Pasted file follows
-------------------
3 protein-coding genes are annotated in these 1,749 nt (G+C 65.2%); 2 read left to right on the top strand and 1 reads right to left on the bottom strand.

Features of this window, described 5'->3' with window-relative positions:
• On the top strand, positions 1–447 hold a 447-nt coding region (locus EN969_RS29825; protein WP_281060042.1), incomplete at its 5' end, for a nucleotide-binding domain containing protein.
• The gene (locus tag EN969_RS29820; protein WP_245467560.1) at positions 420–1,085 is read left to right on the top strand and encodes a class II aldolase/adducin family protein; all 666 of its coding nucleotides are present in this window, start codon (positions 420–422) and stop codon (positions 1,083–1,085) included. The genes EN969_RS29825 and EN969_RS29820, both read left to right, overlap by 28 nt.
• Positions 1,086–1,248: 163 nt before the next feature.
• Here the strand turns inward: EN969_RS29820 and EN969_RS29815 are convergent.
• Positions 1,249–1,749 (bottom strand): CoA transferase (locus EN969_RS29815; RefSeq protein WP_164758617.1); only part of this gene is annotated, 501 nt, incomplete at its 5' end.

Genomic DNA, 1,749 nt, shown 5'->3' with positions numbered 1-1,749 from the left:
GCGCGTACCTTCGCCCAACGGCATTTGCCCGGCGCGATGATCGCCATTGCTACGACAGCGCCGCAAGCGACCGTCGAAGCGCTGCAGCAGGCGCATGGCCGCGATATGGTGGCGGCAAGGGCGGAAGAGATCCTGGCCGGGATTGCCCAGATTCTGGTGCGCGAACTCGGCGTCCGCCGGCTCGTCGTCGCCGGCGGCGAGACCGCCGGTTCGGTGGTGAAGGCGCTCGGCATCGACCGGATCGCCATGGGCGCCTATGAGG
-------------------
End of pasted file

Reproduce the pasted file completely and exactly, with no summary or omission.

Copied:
3 protein-coding genes are annotated in these 1,749 nt (G+C 65.2%); 2 read left to right on the top strand and 1 reads right to left on the bottom strand.

Features of this window, described 5'->3' with window-relative positions:
• On the top strand, positions 1–447 hold a 447-nt coding region (locus EN969_RS29825; protein WP_281060042.1), incomplete at its 5' end, for a nucleotide-binding domain containing protein.
• The gene (locus tag EN969_RS29820; protein WP_245467560.1) at positions 420–1,085 is read left to right on the top strand and encodes a class II aldolase/adducin family protein; all 666 of its coding nucleotides are present in this window, start codon (positions 420–422) and stop codon (positions 1,083–1,085) included. The genes EN969_RS29825 and EN969_RS29820, both read left to right, overlap by 28 nt.
• Positions 1,086–1,248: 163 nt before the next feature.
• Here the strand turns inward: EN969_RS29820 and EN969_RS29815 are convergent.
• Positions 1,249–1,749 (bottom strand): CoA transferase (locus EN969_RS29815; RefSeq protein WP_164758617.1); only part of this gene is annotated, 501 nt, incomplete at its 5' end.

Genomic DNA, 1,749 nt, shown 5'->3' with positions numbered 1-1,749 from the left:
GCGCGTACCTTCGCCCAACGGCATTTGCCCGGCGCGATGATCGCCATTGCTACGACAGCGCCGCAAGCGACCGTCGAAGCGCTGCAGCAGGCGCATGGCCGCGATATGGTGGCGGCAAGGGCGGAAGAGATCCTGGCCGGGATTGCCCAGATTCTGGTGCGCGAACTCGGCGTCCGCCGGCTCGTCGTCGCCGGCGGCGAGACCGCCGGTTCGGTGGTGAAGGCGCTCGGCATCGACCGGATCGCCATGGGCGCCTATGAGG